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Suikoden IV
Review By: Jared Black
 
Developer:  KCET
Publisher:  Konami
# Of Players:  1
Genre:  RPG
ESRB:  Teen
Online:  No
Accessories:  Memory Card
Date Posted:  3-12-05

Thanks to a release date before Final Fantasy VII (and to a lesser extent Wild ARMs), a starving group of RPG fans (myself included), and a unique style the original Suikoden was a hit despite its quirky nature.  Who wouldíve thought that a RPG based on an obscure Chinese legend about 108 Stars of Destiny could be such a hit in the US?  Each subsequent release in the series has tweaked the formula a bit (most notably Suikoden IIIís Trinity Sight System), yet retained the same basic goal of collecting 108 Stars of Destiny to fight for a common good.  Suikoden IV is no different, and as such it will certainly appeal to existing fans of the series.  Unfortunately, most of the changes made in this installment are not for the better.

As a young Knight of Gaien serving in the island province of Razril, the player takes on the role of yet another nameless hero.  During a fateful encounter with a pirate, our hero unwittingly becomes host to the Rune of Punishment.  This rune is one of the 27 True Runes, and although it possesses enormous power it also eats away at its host with each use.  After being wrongly exiled from Razril, our hero sets forth to find new companions and establish a new destiny among the different island kingdoms.  The storyline itself is easily the weakest in the series, as itís a straightforward tale with no major twists or turns that will seem all too familiar to veteran Suikoden fans.  In fact, other than the setting and a few minor details itís very similar to the originalís storyline.

As always, the 108 Stars of Destiny are a diverse bunch gathered from throughout the island kingdoms.  Some play a significant role in the storyline, while others are merely there to provide support services in the home base.  The important characters are interesting enough, although you canít expect a Final Fantasy-esque level of depth with so many to choose from.  As usual several also provide mini-games such as battling tops, dice, a treasure hunt, etc. that prove to be fun diversions.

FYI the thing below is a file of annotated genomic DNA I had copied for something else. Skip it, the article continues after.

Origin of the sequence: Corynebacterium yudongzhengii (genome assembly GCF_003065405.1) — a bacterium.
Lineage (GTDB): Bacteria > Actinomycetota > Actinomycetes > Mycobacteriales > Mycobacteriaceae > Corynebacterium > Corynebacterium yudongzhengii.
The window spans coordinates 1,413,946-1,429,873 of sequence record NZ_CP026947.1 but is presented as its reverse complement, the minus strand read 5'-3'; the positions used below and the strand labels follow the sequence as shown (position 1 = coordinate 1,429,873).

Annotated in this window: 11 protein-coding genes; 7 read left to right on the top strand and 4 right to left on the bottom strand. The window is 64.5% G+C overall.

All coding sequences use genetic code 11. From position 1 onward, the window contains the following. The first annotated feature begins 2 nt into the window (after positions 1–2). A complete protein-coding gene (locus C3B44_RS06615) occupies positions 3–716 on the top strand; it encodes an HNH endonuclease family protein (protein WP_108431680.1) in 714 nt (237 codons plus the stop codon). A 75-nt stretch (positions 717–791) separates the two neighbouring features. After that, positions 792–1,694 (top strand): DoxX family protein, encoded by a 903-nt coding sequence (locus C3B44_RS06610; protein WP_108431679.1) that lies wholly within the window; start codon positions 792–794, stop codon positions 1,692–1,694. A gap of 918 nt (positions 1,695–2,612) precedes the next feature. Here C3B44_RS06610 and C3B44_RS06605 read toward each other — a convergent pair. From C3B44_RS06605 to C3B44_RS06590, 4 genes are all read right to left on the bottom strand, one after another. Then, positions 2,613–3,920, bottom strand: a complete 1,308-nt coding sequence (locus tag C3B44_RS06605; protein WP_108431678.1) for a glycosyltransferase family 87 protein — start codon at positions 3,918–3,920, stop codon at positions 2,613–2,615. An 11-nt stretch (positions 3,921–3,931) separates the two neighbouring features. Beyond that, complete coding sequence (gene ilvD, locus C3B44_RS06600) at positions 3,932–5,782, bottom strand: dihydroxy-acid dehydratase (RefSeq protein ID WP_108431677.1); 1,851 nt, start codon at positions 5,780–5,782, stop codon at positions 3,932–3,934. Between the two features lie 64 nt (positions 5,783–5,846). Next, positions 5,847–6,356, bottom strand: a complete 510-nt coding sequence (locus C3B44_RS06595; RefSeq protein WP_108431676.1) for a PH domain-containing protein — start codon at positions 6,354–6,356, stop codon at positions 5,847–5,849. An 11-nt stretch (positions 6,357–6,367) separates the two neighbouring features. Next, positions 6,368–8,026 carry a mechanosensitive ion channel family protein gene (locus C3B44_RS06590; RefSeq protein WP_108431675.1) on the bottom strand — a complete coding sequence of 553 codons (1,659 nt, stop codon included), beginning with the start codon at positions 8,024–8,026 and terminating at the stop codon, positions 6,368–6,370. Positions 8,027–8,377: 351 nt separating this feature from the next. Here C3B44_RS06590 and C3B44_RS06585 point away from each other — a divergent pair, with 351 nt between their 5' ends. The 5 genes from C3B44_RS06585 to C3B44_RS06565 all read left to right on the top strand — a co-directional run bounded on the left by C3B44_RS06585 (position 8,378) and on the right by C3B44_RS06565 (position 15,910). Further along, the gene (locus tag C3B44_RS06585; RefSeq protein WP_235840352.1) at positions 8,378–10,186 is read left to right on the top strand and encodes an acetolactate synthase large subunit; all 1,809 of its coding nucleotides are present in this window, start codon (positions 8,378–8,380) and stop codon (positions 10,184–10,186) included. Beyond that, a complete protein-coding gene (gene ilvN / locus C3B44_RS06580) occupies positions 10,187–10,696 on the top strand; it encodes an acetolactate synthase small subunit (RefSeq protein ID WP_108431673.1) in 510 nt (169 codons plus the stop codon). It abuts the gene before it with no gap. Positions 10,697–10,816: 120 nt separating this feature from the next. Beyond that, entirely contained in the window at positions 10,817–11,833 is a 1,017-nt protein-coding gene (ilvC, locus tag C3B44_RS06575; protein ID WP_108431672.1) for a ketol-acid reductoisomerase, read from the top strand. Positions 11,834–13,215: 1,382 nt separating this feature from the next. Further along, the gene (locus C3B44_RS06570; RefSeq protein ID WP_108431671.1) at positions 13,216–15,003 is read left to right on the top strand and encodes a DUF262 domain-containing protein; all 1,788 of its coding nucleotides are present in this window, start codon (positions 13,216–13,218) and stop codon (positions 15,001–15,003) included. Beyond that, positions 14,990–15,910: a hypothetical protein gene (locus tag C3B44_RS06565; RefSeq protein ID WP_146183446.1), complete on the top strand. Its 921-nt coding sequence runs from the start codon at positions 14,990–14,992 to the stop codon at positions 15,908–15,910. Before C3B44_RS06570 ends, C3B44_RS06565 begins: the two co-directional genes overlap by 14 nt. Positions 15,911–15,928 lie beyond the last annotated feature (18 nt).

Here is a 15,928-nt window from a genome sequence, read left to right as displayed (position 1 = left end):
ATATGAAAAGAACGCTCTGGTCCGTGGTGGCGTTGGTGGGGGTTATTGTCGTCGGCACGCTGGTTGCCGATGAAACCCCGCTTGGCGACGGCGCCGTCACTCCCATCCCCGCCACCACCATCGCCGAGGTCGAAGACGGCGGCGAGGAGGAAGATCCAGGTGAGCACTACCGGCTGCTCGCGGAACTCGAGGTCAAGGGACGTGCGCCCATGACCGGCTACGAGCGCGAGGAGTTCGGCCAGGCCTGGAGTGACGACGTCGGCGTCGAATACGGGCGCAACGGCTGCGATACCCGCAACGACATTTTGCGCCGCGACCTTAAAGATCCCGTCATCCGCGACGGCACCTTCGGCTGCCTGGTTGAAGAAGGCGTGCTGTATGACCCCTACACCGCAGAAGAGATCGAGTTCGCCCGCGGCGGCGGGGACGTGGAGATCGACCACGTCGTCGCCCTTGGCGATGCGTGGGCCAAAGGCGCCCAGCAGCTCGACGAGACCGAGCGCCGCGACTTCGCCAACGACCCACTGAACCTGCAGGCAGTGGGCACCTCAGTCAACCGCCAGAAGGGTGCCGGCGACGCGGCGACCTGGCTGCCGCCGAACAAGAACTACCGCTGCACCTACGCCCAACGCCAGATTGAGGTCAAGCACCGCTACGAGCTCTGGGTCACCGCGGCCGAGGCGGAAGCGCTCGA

The most significant change in this Suikoden is found in the battle system.  Gone are the six person battles, replaced by a party of just four.  While this is fairly standard for the genre, itís a step back from previous installments.  Not only does it limit the playerís ability to utilize more of the combatants in the 108 Stars of Destiny, but it also reduces the number and diversity of combination attacks that have helped make past Suikoden battles so fun.  I like that Konami got rid of the weird pairing system found in the last game, but thatís not enough to put it on par with the first two Suikodens.  Thereís also one-on-one dueling on several occasions, which works just like it did in the last game (a rock-scissors-paper type of battle based on verbal cues from the opponent).

The main flaw with Suikoden IVís battle system though lies in the random encounter rate, which is probably the highest Iíve ever seen in any game.  On several occasions I entered a new area and was thrust into battle before even taking a step, and random encounters in general occur far too often.  When combined with the smaller party size and more straightforward gameplay mentioned above, battles become frustrating and tedious very quickly.